Not enough ESL students in training data.

Schools we received data from did not have many ESL students.

Model doesn’t work well on students with accents.

Yes, we can acquire more training data from ESL students or students with accents.

If we can’t, we should disclose to schools that our model may not work well for ESL students or students with accents.

Students with the most suspensions and lowest attendance rate are Black boys.

Implicit racial bias in schools causes teachers to suspend Black students more often than white students for the same infractions.
In the schools we received data from, Black students tend to live much farther from the school and their buses often arrive late to school.

Model highlights a disproportionate number of Black students as at-risk.
If product is used to categorize students in academic tracks based on predicted outcomes, model could incorrectly assign Black students to lower academic tracks.

No, we can alter the dataset to amplify examples of Black students with no discipline record and high attendance, but this may cause some Black students to not receive the additional support they need.
The underlying bias must be disclosed and addressed in the design of the app.

Schools should be made aware that a key group of students (Black students) has disproportionately received higher rates of suspension and lower attendance rates.
Make sure you deeply understand why this is happening rather than accepting it as the norm.
Incorporate this understanding into the design of the product as a “risk” such that model predictions never dictate the academic track of a student or blindly label a student as “at risk”.

Very few data points of students with accents also get high quiz scores

Schools do not have adequate support for English language learners

Algorithm might learn that students with accents shouldn’t progress to advanced reading levels or may not make as accurate recommendations for this group of students compared to others.

No, this problem happens because of bias in the school system. Amplifying examples of high performing students with accents may work but it may also throw off the model’s accuracy for students in this group.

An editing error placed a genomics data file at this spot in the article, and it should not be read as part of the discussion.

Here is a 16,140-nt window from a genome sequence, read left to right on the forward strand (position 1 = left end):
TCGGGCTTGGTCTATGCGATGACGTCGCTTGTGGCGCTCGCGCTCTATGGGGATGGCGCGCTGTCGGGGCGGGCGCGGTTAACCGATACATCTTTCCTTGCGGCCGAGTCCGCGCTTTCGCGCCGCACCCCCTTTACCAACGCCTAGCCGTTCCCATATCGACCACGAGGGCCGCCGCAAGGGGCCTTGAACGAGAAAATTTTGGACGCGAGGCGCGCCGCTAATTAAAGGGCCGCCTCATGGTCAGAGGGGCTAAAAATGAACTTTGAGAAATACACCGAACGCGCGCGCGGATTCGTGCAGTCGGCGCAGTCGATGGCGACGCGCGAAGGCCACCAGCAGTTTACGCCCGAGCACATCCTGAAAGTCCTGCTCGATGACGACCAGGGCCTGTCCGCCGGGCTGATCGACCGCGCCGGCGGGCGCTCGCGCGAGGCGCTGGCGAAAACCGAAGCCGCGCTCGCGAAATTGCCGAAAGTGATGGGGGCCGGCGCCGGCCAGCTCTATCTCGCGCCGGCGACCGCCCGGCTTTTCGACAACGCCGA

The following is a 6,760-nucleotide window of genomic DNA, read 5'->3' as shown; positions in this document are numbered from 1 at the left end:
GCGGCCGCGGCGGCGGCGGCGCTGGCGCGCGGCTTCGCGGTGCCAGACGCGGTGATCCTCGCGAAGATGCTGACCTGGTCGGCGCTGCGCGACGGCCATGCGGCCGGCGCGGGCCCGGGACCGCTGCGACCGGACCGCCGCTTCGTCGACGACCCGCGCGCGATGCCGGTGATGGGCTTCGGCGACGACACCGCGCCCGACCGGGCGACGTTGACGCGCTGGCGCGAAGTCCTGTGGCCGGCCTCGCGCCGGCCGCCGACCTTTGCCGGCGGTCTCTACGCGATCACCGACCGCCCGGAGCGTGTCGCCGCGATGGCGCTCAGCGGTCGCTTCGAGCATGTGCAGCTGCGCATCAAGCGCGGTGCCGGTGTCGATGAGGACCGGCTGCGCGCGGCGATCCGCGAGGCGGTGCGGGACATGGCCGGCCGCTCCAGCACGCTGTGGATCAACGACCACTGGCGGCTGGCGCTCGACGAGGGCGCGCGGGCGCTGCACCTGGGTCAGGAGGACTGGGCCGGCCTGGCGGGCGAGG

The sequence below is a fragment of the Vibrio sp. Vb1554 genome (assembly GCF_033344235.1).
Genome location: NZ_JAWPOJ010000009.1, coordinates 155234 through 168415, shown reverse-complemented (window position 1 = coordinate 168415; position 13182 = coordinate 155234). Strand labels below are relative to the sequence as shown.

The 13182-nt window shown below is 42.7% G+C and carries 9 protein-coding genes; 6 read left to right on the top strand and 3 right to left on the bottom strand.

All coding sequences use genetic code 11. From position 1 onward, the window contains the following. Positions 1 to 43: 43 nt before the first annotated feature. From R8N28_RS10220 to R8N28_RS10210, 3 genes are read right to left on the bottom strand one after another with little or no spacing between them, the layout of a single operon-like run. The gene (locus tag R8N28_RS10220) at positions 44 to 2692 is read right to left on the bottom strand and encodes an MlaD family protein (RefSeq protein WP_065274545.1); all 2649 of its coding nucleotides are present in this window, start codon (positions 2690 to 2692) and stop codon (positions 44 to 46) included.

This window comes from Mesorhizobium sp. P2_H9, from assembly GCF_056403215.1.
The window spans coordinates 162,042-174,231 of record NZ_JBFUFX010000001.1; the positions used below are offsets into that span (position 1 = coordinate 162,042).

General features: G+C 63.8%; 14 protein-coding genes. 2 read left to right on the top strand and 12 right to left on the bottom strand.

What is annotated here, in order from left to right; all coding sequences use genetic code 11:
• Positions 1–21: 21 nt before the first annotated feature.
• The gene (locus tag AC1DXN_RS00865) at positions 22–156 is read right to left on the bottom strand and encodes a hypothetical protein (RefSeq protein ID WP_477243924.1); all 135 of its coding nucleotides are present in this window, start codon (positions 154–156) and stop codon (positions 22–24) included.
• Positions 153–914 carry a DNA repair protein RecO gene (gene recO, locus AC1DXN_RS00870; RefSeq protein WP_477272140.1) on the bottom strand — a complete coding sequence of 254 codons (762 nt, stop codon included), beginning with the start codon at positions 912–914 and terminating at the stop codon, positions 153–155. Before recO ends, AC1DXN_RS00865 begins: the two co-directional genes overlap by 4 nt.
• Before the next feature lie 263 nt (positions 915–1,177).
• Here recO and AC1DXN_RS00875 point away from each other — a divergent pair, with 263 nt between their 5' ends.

The underlying bias must be disclosed and addressed in the design of our product.

Draw schools’ attention to the fact that they may be underserving their students with accents.
Make sure this is acknowledged during training and implementation as an area of inquiry when teachers and students use your product and consider this fact in the design of your product. For example, if you know that students with accents aren’t progressing as fast as the rest of the class, don’t automatically place students on a lower academic track. Instead suggest that students receive additional support in specific language areas.

Less data for Black and Brown students at advanced reading levels

Black and Brown students were historically placed in less rigorous reading classrooms.

Model may learn that this group of students should progress more slowly than others.

No, this problem happens because of bias in the school system. Amplifying examples of Black and Brown students at advanced reading levels may work but it may also hurt Black and Brown students who need additional reading support.
The underlying bias must be disclosed and address in the design of our product.

Make sure schools aware of the fact that they may be underserving Black and Brown students in literacy.
Make sure this is acknowledged during training and implementation as an area of inquiry when teachers and students use your product and consider this fact in the design of your product. For example, if you know that Black and Brown students are traditionally placed in less rigorous reading classrooms, don’t recommend placing students on lower academic tracks as a result of your model. Instead suggest that students receive additional support or be assigned more engaging types of reading content.